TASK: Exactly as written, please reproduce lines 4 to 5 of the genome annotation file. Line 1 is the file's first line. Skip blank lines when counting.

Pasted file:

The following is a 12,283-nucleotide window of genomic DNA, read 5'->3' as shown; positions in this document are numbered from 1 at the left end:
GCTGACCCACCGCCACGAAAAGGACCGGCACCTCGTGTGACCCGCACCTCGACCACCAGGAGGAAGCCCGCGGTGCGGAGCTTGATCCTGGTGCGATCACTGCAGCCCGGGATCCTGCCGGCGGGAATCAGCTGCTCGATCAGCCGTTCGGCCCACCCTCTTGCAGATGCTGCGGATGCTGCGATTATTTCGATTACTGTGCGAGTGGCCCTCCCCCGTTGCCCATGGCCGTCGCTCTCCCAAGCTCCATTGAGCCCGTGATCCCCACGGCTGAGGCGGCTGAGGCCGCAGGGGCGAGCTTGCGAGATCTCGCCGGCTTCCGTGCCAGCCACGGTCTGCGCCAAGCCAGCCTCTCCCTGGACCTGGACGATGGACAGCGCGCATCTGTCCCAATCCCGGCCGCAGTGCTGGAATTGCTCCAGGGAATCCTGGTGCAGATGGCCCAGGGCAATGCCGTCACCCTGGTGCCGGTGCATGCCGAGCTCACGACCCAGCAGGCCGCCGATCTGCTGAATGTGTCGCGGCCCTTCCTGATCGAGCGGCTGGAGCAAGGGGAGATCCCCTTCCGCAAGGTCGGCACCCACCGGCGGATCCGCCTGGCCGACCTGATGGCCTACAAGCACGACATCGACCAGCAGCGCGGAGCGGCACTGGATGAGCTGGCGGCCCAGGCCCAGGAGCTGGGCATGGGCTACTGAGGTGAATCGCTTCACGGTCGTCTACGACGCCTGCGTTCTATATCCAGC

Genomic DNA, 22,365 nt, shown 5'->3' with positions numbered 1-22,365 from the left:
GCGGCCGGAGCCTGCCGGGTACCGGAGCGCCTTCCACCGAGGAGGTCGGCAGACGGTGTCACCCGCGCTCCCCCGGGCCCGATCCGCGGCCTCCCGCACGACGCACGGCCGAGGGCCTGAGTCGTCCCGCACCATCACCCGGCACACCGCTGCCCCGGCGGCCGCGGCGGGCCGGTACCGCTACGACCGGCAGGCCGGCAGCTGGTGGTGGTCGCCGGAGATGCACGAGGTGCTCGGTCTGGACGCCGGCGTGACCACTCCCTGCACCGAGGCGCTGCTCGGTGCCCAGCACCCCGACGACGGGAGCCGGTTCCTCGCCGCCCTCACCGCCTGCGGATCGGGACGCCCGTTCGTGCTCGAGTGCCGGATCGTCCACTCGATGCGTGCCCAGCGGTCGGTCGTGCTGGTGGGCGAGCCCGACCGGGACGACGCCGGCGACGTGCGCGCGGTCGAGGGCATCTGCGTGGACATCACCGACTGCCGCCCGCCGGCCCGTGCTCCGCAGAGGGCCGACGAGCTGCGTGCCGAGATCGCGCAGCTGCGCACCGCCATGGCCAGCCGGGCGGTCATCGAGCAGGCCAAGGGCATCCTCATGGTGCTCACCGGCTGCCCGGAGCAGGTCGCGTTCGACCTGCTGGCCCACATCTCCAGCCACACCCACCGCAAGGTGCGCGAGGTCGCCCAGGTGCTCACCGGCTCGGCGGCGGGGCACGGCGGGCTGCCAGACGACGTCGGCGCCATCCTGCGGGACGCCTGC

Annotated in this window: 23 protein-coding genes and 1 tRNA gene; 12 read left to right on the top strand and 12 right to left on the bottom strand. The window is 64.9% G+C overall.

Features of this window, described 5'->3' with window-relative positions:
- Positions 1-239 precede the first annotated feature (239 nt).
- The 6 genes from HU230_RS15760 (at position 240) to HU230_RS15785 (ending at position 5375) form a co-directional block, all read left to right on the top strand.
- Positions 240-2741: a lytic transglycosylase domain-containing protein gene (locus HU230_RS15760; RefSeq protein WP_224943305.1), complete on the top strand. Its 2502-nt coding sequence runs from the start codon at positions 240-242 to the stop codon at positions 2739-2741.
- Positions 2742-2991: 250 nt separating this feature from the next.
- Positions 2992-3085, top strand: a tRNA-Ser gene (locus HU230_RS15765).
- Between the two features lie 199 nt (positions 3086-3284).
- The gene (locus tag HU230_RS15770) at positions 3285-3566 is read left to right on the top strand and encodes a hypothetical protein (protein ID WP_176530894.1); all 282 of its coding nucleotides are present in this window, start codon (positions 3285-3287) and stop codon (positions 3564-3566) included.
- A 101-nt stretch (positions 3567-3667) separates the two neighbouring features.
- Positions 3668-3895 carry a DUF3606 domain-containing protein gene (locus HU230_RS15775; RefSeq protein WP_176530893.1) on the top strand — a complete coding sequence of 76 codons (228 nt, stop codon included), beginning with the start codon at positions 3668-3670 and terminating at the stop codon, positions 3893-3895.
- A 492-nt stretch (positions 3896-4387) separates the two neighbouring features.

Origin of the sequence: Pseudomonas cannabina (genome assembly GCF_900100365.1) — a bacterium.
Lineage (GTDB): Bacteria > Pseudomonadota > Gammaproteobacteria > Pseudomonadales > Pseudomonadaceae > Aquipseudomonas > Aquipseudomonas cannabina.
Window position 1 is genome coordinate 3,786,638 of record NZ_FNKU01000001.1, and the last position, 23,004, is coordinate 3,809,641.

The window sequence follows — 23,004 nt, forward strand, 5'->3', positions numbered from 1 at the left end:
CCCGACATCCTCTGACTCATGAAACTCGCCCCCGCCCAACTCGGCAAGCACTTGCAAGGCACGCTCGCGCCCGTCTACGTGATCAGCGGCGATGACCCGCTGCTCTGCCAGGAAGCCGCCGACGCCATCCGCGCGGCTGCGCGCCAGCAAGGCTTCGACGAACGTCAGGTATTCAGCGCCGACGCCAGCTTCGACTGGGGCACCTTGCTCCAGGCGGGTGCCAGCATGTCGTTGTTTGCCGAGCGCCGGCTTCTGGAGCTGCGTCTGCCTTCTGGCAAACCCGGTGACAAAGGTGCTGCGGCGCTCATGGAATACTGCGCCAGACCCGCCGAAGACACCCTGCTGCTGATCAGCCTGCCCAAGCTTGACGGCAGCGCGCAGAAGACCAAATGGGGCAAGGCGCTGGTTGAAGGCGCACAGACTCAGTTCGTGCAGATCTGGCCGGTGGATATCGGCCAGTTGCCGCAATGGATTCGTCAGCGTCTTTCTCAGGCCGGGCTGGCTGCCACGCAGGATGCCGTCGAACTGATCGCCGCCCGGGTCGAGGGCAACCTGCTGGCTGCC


GCGGCCGGAGCCTGCCGGGTACCGGAGCGCCTTCCACCGAGGAGGTCGGCAGACGGTGTCACCCGCGCTCCCCCGGGCCCGATCCGCGGCCTCCCGCACGACGCACGGCCGAGGGCCTGAGTCGTCCCGCACCATCACCCGGCACACCGCTGCCCCGGCGGCCGCGGCGGGCCGGTACCGCTACGACCGGCAGGCCGGCAGCTGGTGGTGGTCGCCGGAGATGCACGAGGTGCTCGGTCTGGACGCCGGCGTGACCACTCCCTGCACCGAGGCGCTGCTCGGTGCCCAGCACCCCGACGACGGGAGCCGGTTCCTCGCCGCCCTCACCGCCTGCGGATCGGGACGCCCGTTCGTGCTCGAGTGCCGGATCGTCCACTCGATGCGTGCCCAGCGGTCGGTCGTGCTGGTGGGCGAGCCCGACCGGGACGACGCCGGCGACGTGCGCGCGGTCGAGGGCATCTGCGTGGACATCACCGACTGCCGCCCGCCGGCCCGTGCTCCGCAGAGGGCCGACGAGCTGCGTGCCGAGATCGCGCAGCTGCGCACCGCCATGGCCAGCCGGGCGGTCATCGAGCAGGCCAAGGGCATCCTCATGGTGCTCACCGGCTGCCCGGAGCAGGTCGCGTTCGACCTGCTGGCCCACATCTCCAGCCACACCCACCGCAAGGTGCGCGAGGTCGCCCAGGTGCTCACCGGCTCGGCGGCGGGGCACGGCGGGCTGCCAGACGACGTCGGCGCCATCCTGCGGGACGCCTGC

Annotated in this window: 23 protein-coding genes and 1 tRNA gene; 12 read left to right on the top strand and 12 right to left on the bottom strand. The window is 64.9% G+C overall.